We use cookies to ensure that we give you the best experience on our website. If you continue without changing your settings, we'll assume that you are happy to receive all cookies on the this website. See our cookie policy for information how to change your cookie settings.

Mind Over Body

Thursday 17 January 2013, 19.00-20.30


What do you imagine a dancer’s body should look like? How does the mind represent parts of the body that are not physically there? Meet performers Catherine Long and Viktoria Modesta to hear their personal stories on challenging  peoples’ perceptions and prejudices about their bodies. Join the conversation with silicone prosthetic technologist Sophie de Oliveira Barata, neuroscientist Eamonn Walsh and dance scientist Emma Redding to discover how our minds perceive the physical realities of the body. 

This event is FREE. 


Catherine Long, who has been dancing for 11 years, both as a solo performer and as part of a company. Catherine was artist-in-residence at the Institute for Cognitive Neuroscience from 2009 to 2011. Her collaborators included Patrick Haggard, Eamonn Walsh, Frank Bock and Doran George.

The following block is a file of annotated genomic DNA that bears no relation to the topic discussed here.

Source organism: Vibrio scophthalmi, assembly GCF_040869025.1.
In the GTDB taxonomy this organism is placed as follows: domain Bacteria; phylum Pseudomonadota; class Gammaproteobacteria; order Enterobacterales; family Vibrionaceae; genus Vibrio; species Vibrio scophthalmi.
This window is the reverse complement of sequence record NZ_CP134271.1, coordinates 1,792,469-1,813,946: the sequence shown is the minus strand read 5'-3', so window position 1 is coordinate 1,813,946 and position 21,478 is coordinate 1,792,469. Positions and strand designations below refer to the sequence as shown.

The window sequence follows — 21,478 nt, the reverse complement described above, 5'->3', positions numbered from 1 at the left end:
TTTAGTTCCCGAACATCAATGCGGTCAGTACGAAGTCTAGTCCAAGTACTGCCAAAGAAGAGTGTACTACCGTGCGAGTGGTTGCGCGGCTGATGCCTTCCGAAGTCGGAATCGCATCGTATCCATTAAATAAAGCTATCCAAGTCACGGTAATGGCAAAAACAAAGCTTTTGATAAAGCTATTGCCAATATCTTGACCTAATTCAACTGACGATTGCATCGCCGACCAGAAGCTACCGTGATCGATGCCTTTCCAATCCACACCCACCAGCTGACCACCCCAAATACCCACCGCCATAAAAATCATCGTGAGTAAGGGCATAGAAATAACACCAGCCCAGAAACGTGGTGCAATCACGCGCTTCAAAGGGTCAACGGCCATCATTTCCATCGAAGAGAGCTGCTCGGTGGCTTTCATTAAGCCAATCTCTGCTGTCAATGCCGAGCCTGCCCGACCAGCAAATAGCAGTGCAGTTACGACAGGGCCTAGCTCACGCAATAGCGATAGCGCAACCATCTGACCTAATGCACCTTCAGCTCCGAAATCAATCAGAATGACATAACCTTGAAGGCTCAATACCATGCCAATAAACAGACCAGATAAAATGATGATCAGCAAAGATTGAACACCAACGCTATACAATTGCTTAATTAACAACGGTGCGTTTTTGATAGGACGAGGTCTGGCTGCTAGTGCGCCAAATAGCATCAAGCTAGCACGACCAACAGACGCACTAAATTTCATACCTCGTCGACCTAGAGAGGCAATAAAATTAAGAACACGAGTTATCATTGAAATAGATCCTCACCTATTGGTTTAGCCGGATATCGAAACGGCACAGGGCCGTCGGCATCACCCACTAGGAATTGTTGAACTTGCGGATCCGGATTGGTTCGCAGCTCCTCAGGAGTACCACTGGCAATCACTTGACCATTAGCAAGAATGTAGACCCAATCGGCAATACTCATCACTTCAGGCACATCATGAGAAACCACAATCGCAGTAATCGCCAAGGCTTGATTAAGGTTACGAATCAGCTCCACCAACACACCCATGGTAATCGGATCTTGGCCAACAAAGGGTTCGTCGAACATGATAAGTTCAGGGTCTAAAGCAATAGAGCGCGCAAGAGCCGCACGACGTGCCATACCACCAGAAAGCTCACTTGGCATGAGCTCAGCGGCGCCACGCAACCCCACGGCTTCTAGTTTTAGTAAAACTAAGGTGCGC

Viktoria Modesta, singer/songwriter, fashion muse and performer. Victoria has modelled at London and Milan Fashion Week, and performed as the Snow Queen at the 2012 Summer Paralympics closing ceremony, which was widely recognised as a bold contribution to challenging society's perception of beauty and disabilities. Viktoria was selected as one of the six best unsigned artists in the UK by Evo Music Rooms on Channel Four, and has since been featured in iD, Grazia, The Times and Italian Vogue. 

Eamonn Walsh, neuroscientist. Eamonn is working as a researcher at King’s College London, exploring the effects of hypnosis on the brain. He uses neuroimaging techniques and hypnosis as research tools to investigate free will, hypnosis, movement, dancing and writing.

Sophie de Oliveira Barata, Director of the Alternative Limb Project. Sophie works as a specialist consultant, designing and producing bespoke, realistic prosthetics for amputees. She also collaborates with clients and artists to create uniquely imaginative alternative limbs, incorporating graphics, laser cutting, metalworks, plastics and woodwork.

Emma Redding, Head of Dance Science, Trinity Laban Conservatoire of Music and Dance. Emma was principal investigator of the research project 'Music and Dance Science: Optimising performing potential' and has managed several investigations into the impact of dance on health and wellbeing. She is a member of the Board of Directors and President of the International Association for Dance Medicine and Science. 


Tickets will be available from Friday 4 January at 11.00 – please come back then to book online.   

This event is part of the series Rhythm is a Dancer, which explores the science behind dance.

Portrait of Catherine Long by Atton Conrad.

Share |